And therefore no food, apart from in all the town-centre, nuclear-free, South African peace stores, where you will be able to buy sustainable tofu.

I get, of course, that people are fed up with the Tories, but I’d rather vote for my dog than Sir Starmer’s merry bunch of ideological nincompoops.

Half of them don’t know what a woman is, and now it transpires Starmer himself can’t even define the working class.

He thinks it has something to do with people who work.  But King Charles works, you idiot.

Working class is a state of mind.  It’s a community spirit.  It has nothing to do with whether you work or not.

What I hate most of all about Labour, though, is that they believe that if you work hard all your life and make some savings to tide you over in your old age, those savings are theirs.

And that they should be given to people who haven’t worked at all.

Which is why, come polling day, I’m praying there’s a box on the ballot paper which says: "Anyone but Labour."

Clarkson's Diddly Squat Farm is located in the Oxfordshire constituency of Banbury (previously Witney).  As we are currently meting out our predictions for various constituencies this Thursday, it is perhaps an apt moment to lend our forecast for Banbury (and Witney).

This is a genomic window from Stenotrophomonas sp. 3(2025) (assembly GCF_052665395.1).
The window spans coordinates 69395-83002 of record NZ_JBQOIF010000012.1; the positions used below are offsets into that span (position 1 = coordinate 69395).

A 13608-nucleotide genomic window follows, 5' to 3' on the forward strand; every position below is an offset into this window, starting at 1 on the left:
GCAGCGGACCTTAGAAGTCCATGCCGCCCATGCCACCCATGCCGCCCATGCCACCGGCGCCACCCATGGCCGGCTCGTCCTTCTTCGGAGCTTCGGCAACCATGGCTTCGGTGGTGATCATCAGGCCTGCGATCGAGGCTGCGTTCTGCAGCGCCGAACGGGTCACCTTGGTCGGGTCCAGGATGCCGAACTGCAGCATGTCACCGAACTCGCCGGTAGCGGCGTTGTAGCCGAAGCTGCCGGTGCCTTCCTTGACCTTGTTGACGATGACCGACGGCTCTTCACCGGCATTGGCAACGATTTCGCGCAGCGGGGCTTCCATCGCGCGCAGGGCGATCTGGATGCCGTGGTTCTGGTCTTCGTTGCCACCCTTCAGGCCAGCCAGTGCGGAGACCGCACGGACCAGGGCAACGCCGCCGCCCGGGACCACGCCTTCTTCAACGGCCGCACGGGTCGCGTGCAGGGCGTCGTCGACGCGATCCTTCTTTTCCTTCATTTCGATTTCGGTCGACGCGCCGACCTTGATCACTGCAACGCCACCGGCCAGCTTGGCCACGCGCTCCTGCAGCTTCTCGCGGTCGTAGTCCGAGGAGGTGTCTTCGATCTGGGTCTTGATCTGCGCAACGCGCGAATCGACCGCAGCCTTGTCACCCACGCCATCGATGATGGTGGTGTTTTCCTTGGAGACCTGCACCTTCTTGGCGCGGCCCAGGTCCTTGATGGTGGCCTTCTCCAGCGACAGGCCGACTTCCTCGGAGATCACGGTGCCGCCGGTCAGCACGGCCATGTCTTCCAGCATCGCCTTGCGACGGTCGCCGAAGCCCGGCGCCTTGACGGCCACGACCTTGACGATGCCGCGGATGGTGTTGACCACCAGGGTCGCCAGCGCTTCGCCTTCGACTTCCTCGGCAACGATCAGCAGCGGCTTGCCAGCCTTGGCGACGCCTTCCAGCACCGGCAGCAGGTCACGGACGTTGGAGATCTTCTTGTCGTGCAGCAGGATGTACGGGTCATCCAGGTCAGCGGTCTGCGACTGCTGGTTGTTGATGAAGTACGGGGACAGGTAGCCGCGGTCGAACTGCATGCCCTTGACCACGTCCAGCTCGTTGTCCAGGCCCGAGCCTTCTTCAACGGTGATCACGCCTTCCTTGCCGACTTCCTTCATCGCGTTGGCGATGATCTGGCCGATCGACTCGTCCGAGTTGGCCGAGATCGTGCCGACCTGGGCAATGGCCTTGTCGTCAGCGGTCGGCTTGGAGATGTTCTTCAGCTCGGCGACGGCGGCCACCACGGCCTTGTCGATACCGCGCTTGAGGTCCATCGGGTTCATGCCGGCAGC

The latest boundary review finds Clarkson's farm, south of the small Cotswold town of Chipping Norton, transferred from Witney to Banbury this time around.  Both constituencies are traditionally Tory seats.  Banbury has returned a Conservative MP since 1922, Witney since its creation in 1983, albeit the latter did have a Labour MP briefly when Tory MP Shaun Woodward crossed the floor to Labour in 1999.  The Tories took the seat back in 2001 with a candidate by the name of David Cameron...

The future PM rebuilt the Tory majority in Witney from an all-time low of 7,028 in 1997.  By 2015 he had more than quadrupled it to 25,155, but that was its peak.  The best it would get after that was 21,241 in 2017 and it currently stands at 15,177.

The Tory majority in Banbury also had to be rebuilt after 1997 and currently stands at 16,813.  Both sitting Tory MPs believe they can hold these seats, but can they?

It's a crowded field in Banbury with both the Greens and Climate Party standing, as well as Reform and the SDP (despite a supposed deal that they would not go head to head).  Banbury is very tricky to call as it looks set to be a tight three-way battle between the Tories, Lib-Dems and Labour.

Banbury candidates 2024

Liz Adams (LDem)
Arron Baker (Grn)
Cassi Bellingham (Ind)
Chris Nevile (Clim)
Victoria Prentis (Con)
Declan Soper (SDP)
Paul Topley (RefUK)
Sean Woodcock (Lab)

BTLP seat prediction: Lab GAIN from Con

Seven candidates are competing in Witney, including a rare outing for David Kurten's Heritage Party.  This will be a straight fight between the Tories and Lib Dems.

Witney candidates 2024

Robert Courts (Con)
David Cox (Herit)
Barry Ingleton  (Ind)
Richard Langridge (RefUK)
Charles Maynard (LDem)
Andrew Prosser (Grn)
Antonio Weiss (Lab)

BTLP seat prediction: LDem GAIN from Con